Abelia engleriana (Graebn.) Rehd.


Linnaea engleriana Graebn.

Article sources


A deciduous shrub of bushy habit, 3 to 6 ft high, with brown, minutely downy young bark, afterwards glabrous and shining, ultimately peeling. Leaves oval-lanceolate, tapered at both ends, but more slenderly at the apex; 34 to 112 in. long, 13 to 58 in. wide; bright green and glabrous above, paler and glossy beneath, with scattered hairs on the midrib and veins; margins bristly-hairy; stalk 18 in. or less long. Flowers borne usually in pairs from the end of short lateral twigs; sepals two, narrowly oval, 13 in. long, minutely ciliated; corolla 58 in. long, funnel-shaped, curved, minutely downy outside, rose-coloured. Stamens shorter than the corolla. Flowers from June onwards.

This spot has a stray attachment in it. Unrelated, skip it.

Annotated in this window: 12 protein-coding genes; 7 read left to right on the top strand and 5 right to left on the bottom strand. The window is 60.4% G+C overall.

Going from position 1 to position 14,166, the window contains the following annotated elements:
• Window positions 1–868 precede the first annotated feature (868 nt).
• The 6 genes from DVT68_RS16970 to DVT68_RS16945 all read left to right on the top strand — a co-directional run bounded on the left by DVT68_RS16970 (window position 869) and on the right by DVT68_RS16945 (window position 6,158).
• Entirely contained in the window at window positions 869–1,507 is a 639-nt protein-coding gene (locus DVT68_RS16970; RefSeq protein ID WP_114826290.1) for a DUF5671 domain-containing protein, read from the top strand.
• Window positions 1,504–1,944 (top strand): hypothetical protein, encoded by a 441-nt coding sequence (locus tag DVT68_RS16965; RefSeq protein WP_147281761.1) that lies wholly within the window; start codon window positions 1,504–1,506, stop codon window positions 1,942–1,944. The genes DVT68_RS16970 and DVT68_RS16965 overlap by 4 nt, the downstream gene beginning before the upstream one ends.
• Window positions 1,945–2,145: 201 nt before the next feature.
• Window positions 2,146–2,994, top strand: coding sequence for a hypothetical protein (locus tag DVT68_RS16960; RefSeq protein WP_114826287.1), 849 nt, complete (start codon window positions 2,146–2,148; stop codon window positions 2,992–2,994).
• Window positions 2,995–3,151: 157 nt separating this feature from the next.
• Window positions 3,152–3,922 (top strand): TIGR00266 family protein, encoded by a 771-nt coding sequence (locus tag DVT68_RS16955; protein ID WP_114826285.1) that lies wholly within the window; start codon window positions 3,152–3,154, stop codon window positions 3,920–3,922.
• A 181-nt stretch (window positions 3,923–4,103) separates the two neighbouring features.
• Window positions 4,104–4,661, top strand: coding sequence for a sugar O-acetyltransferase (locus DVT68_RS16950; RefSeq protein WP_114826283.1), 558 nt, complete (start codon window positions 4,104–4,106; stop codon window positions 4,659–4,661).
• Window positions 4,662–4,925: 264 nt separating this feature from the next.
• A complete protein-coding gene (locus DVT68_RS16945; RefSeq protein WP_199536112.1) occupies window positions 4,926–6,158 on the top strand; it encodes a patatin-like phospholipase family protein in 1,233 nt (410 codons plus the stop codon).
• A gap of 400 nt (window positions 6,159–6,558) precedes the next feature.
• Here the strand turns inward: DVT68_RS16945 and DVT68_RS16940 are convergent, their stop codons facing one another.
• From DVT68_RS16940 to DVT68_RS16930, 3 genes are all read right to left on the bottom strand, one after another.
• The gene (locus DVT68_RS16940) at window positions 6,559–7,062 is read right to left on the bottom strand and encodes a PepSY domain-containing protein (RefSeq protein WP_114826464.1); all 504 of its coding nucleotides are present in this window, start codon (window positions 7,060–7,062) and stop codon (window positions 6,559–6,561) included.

Native of Szechwan, China; originally discovered by Henry about 1888; introduced to cultivation twenty years later by Wilson when collecting for Harvard University. Flowered at Kew in 1911.



Other species in the genus